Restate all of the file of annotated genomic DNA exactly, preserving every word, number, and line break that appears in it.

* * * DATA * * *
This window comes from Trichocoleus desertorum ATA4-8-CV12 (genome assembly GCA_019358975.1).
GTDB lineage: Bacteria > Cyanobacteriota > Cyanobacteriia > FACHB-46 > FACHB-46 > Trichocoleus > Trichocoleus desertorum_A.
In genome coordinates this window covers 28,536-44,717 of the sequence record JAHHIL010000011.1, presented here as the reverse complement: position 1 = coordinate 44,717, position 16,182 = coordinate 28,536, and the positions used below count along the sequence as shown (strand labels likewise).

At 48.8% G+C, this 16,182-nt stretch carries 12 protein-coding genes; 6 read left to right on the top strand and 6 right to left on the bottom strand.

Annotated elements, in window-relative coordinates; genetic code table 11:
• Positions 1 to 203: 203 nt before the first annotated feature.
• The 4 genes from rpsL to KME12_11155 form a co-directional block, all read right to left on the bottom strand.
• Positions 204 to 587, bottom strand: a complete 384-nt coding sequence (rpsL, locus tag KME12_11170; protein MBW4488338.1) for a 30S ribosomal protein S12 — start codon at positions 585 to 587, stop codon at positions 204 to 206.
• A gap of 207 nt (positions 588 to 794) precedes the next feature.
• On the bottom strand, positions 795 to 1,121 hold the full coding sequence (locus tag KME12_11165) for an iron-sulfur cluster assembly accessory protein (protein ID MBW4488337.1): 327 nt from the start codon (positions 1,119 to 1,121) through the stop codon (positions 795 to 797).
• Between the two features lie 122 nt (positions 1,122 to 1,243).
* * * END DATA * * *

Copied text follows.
This window comes from Trichocoleus desertorum ATA4-8-CV12 (genome assembly GCA_019358975.1).
GTDB lineage: Bacteria > Cyanobacteriota > Cyanobacteriia > FACHB-46 > FACHB-46 > Trichocoleus > Trichocoleus desertorum_A.
In genome coordinates this window covers 28,536-44,717 of the sequence record JAHHIL010000011.1, presented here as the reverse complement: position 1 = coordinate 44,717, position 16,182 = coordinate 28,536, and the positions used below count along the sequence as shown (strand labels likewise).

At 48.8% G+C, this 16,182-nt stretch carries 12 protein-coding genes; 6 read left to right on the top strand and 6 right to left on the bottom strand.

Annotated elements, in window-relative coordinates; genetic code table 11:
• Positions 1 to 203: 203 nt before the first annotated feature.
• The 4 genes from rpsL to KME12_11155 form a co-directional block, all read right to left on the bottom strand.
• Positions 204 to 587, bottom strand: a complete 384-nt coding sequence (rpsL, locus tag KME12_11170; protein MBW4488338.1) for a 30S ribosomal protein S12 — start codon at positions 585 to 587, stop codon at positions 204 to 206.
• A gap of 207 nt (positions 588 to 794) precedes the next feature.
• On the bottom strand, positions 795 to 1,121 hold the full coding sequence (locus tag KME12_11165) for an iron-sulfur cluster assembly accessory protein (protein ID MBW4488337.1): 327 nt from the start codon (positions 1,119 to 1,121) through the stop codon (positions 795 to 797).
• Between the two features lie 122 nt (positions 1,122 to 1,243).